Nalini Sathiakumar, MD, DrPH

Ryals 430A

Nalini Sathiakumar is an occupational epidemiologist and pediatrician whose research interests include cancer and infectious diseases epidemiology. Her current research activities include epidemiologic studies of workers in the rubber industry, plastics industry and of workers at a chemical manufacturing facility.


Research Projects


  • A follow-up study of women in the synthetic rubber industry (Sathiakumar, PI):

This research funded by the International Institute of Synthetic Rubber Producers, Inc., is in its third year. Workers in this industry are exposed to a number of chemicals with concern about toxic effects focusing on 1,3-butadiene (BD) and styrene, monomers used to produce styrene-butadiene rubber, the shortstop dimethyldithiocarbamate (DMDTC), to the solvent benzene and to other chemicals used in making styrene-butadiene rubber (SBR). We have assembled and analyzed epidemiologic data on about 17,000 men, the largest cohort to date, potentially exposed to BD and styrene in the synthetic rubber industry. Our data indicate that these men have an excess of leukemia that is likely to have been due to exposure to BD or BD plus other chemicals. There are no previous epidemiologic studies of women in the synthetic rubber industry. At some of the plants, women accounted for a large proportion of laboratory staff, with potentially high exposure to BD. Also, experimental studies have shown that BD produces mammary tumors in the female mouse and rat and ovarian tumors in the female rat. Thus, this project is not only be first study focused on women in the synthetic rubber industry but also will enhance the informativeness of our previous epidemiologic investigation of male synthetic rubber workers. Information from the two studies may be useful for risk assessment and regulatory actions by state and federal agencies in the United States (US) and by agencies in other countries. The study also will be useful in evaluating further the role of styrene and DMDTC in human carcinogenesis.

  • Cancer risk assessment of 1,3-butadiene and additional analysis of peak exposures (Sathiakumar, PI):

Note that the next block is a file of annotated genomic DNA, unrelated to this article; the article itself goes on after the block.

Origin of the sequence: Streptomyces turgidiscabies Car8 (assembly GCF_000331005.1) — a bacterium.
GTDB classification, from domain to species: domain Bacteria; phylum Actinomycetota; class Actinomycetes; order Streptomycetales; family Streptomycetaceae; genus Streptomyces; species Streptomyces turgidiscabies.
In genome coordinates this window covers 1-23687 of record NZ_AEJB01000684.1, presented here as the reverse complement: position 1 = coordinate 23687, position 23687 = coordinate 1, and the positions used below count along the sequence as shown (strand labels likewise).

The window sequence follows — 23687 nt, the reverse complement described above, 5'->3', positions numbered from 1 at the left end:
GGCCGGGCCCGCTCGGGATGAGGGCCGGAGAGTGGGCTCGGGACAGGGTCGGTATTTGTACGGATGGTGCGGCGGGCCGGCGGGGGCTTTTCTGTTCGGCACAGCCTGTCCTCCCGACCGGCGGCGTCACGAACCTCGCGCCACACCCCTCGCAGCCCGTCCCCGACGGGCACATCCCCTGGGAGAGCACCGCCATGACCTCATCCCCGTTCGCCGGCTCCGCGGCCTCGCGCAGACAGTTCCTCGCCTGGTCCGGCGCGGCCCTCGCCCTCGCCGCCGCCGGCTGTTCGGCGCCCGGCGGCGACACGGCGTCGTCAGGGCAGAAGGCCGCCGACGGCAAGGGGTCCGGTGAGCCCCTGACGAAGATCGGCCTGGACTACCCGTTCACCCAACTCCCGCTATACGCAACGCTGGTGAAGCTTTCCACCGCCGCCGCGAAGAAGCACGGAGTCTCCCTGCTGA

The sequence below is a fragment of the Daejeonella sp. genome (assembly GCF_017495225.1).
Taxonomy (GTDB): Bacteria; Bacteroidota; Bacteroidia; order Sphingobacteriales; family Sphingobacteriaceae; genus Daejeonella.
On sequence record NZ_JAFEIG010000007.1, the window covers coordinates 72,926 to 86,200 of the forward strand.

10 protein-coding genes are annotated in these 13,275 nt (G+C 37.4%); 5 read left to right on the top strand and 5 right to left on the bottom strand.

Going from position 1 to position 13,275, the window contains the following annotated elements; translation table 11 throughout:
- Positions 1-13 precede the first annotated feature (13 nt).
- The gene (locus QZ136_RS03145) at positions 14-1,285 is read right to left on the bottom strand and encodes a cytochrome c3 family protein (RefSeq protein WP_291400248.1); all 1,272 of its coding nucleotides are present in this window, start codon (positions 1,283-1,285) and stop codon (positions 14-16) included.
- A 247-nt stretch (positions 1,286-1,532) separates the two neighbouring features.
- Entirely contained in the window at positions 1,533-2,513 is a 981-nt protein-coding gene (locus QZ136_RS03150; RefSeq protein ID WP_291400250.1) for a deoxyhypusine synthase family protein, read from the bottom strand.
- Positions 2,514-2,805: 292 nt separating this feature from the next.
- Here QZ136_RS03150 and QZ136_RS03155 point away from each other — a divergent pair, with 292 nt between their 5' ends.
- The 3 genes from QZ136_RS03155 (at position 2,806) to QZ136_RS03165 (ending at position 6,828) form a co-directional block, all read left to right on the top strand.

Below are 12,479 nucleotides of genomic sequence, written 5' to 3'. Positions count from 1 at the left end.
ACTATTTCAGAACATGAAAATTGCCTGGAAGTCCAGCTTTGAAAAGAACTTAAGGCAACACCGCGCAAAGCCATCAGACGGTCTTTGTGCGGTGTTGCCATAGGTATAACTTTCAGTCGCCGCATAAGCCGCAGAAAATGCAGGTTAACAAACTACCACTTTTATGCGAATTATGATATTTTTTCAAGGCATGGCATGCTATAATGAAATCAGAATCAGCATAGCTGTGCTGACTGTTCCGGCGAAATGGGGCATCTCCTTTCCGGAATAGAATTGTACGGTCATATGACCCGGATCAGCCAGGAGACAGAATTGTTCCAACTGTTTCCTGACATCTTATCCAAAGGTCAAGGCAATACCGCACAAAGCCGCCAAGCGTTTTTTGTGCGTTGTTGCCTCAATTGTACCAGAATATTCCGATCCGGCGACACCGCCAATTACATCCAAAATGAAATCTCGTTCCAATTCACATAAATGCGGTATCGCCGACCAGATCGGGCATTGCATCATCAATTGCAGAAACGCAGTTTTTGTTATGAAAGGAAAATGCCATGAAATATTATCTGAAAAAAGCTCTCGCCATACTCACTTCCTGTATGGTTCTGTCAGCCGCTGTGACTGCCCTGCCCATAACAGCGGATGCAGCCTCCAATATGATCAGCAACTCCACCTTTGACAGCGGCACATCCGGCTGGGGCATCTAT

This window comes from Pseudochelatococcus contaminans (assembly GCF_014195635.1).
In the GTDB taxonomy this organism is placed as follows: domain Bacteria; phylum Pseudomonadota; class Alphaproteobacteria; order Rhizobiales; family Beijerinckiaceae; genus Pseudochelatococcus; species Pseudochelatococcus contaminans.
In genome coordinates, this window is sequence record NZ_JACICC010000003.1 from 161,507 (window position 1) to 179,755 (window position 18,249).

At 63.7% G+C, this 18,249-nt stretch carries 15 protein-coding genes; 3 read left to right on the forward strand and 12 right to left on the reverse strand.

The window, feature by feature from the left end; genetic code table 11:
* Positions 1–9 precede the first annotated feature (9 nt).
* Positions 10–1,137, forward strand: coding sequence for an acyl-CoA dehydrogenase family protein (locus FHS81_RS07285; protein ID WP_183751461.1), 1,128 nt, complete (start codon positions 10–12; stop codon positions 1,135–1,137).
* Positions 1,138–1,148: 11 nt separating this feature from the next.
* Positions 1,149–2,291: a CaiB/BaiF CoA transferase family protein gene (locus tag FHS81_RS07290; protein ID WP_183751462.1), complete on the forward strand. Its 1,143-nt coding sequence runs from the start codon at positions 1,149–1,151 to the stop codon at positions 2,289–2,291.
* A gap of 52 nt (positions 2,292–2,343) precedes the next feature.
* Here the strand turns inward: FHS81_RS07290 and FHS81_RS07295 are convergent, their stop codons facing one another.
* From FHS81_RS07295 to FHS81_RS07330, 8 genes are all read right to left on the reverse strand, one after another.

Supported by the Olefins Panel of the American Chemistry Council, this study entails conducting additional analysis of our data on mortality among men employed in the synthetic rubber industry, with a focus on a cancer risk assessment for 1,3-butadiene (BD) and analyses of peak BD exposures using alternate threshold levels.

  • A review of epidemiological studies on atrazine and other chlorotriazine herbicides (Sathiakumar, PI):

This research funded by Syngenta, will update a review of epidemiologic studies pertaining to atrazine or other chlorotriazine herbicides and cancer previously done by us in 2002. Most epidemiologic research relating to this topic has focused on evaluating the possible relation between exposure to triazines as a class of chemicals or exposure to atrazine (the most common triazine compound) and certain forms of cancer. A few studies have considered other triazine compounds (cyanazine and simazine).

  • International training and research in environmental and occupational health (Sathiakumar, PI):

This project funded by the National Institute of Health (NIH)-Fogarty International Center is a training program that is a collaborative effort between the University of Alabama at Birmingham (UAB) and the Aga Khan University (AKU) in Karachi, Pakistan. The purpose of this initiative is to strengthen and sustain, through collaborative research and training, the capability of Pakistani scientists to contribute to environmental and occupational-related health research in the region. To do this, we have designed a program of training that will prepare scientists in Pakistan and in other countries in the region to address issues pertaining to environmental and occupational health hazards in their countries and to participate effectively in research that addresses